Concept of breed, variety and standard

In 1984, the FCI formally passed Professor Raymond Triquet’s motion to establish a zootechnical definition of the concepts of dog group, breed and variety.

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Species and breed


According to Professor Triquet, a breed is “a collection of individuals with common traits that distinguish them from other members of their species and that can be genetically passed on to the next generation.” For him, a “species is determined by nature while a breed is determined by the dog-fancy culture.” Human selective breeding can lead to the birth of a new breed, but will never result in the creation of a new species.

For example, Jack Russell Terriers (a breed) were created when Parson Jack Russell crossed various terriers in an attempt to create a better hunting dog. However some dogs, such as Languedoc Sheepdogs, have never been officially recognised as separate breeds. Others, such as the Chambray, the Lévesque and the Normand-Poitevin, slowly disappeared because of lack of interest and were eventually permanently removed from the FCI register.

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Breeds no longer used for their original purpose

For example, few Yorkshire terriers are now used for catching vermin - most are kept as pets instead. The same is true of Labrador Retrievers, which were originally used for hunting together with pointers, but are now not often bred for their working abilities.

Suspension is now pending for breeds such as the Braque Belge, while the Berger Blanc Suisse and the Russkiy Toy are awaiting final approval. Over the past fifty years, the number of breeds recognised by the FCI has practically tripled in response to increased expertise in breeding or sometimes simply because of a desire to create something original.

Group, breed, variety


Group is defined as “a collection of breeds having in common a certain number of distinctive traits they can pass on.” For example, dogs belonging to group 1 (sheepdogs) all share the original instinct to guard livestock despite having dissimilar morphologies.

Variety, according to Professor Triquet, is “a subdivision within a breed in which all specimens have a common, genetically transmissible trait that distinguishes them from other specimens of that breed.”

For example, the longhaired German Shepherd is a variety of the German Shepherd breed, although there may be no longhaired dogs among its offspring (if long hair is passed on by a recessive gene). Similarly, many breeds include several varieties, for example coat colour and texture or ear carriage, such as the Dachshund, which comes in three coat varieties: smooth, wire and long.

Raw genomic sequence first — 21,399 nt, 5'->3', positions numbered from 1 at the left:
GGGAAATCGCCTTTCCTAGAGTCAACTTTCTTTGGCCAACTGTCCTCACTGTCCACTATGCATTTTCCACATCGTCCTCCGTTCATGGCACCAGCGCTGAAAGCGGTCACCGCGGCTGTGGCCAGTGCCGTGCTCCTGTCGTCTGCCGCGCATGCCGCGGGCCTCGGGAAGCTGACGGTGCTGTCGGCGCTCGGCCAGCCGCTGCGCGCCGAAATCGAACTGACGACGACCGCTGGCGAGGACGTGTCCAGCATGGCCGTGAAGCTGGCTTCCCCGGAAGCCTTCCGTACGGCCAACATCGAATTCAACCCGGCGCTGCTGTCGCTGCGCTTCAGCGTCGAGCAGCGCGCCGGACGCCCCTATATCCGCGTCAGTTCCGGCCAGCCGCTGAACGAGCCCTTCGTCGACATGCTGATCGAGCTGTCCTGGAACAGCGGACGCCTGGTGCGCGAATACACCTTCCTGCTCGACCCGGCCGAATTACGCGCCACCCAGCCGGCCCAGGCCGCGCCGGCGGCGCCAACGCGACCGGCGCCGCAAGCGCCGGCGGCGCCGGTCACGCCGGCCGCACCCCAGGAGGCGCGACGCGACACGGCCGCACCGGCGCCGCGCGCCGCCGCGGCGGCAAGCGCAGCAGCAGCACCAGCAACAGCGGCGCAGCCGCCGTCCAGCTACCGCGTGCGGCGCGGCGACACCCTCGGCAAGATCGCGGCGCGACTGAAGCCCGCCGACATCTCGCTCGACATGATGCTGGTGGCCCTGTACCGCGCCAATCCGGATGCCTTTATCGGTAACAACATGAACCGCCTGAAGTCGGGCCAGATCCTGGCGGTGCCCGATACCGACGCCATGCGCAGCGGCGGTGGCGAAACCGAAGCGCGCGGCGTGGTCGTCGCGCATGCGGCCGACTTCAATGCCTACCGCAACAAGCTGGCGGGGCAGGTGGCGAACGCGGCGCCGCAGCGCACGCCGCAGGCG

Breed and standard


The standard established by the breed’s native country is the only one recognised by the FCI, although some countries sometimes try to impose their own varieties.


Standard is defined as “the collection of traits that defines a breed.” It is used as a benchmark at dog shows to judge how well a dog conforms to the behavioural and morphological traits of its breed.

Each breed has a single standard approved by the FCI, as established by the breed club in its country of origin, which is solely authorised to change this standard. In spite of this, some countries try to impose their own varieties. For example, British and Canadian varieties of the Akita Inu have been unsuccessfully proposed for recognition by the FCI, while the American variety was recognised in 2006. Others are recognised only through national genealogical proceedings.

Some varieties, such as Toy and Apricot Poodles, are eventually accepted by the country of origin as officially belonging to the Poodle breed.

Beauty and sporting body type standard

Some dog breeds are difficult to classify within the existing groups because they may no longer be used for their original purpose. To maintain purity, some breed clubs have imposed natural aptitude tests or even working trials, such as field trials for certain hunting dogs, which enables a dog to be judged based on its behavioural aptitudes, not just physical appearance and phenotype. In some countries, like the United Kingdom, where a show champion is not necessarily fit for work, working and show dogs are two distinct lines from a morphological point of view.

Usefulness of inter-variety breeding

Dog shows, competitions and championships allow judges to promote the use in reproduction of those dogs with beauty and working traits they feel will “improve” the breed. This practice keeps selection in line with the goals of the breed club, but does risk producing exaggerated individuals that are too far away from the breed standard or even the gradual appearance of different varieties if working traits are incompatible with beauty criteria. To avoid this trend of creating new varieties, which threatens the integrity and standard of a breed, the best specimens of each variety of the breed should be regularly mated to preserve the working and beauty traits appropriate to the breed. The Belgian sheepdog, which comprises four distinct varieties, is an excellent example. Groenendaels and Tervuerens are regularly mated with each other, maintaining a degree of homogeneity, while Malinois are mated with other breeds to improve working aptitudes, such as bite and indifference to gunfire, the loss of which could threaten the integrity of this variety.

So, intra-breed selection oriented solely to working aptitudes may result in an individual that does not conform to standard, such as the English setter, all the more since morphological characteristics are lost much more quickly than working traits are acquired.

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Concept of breed, variety and standard
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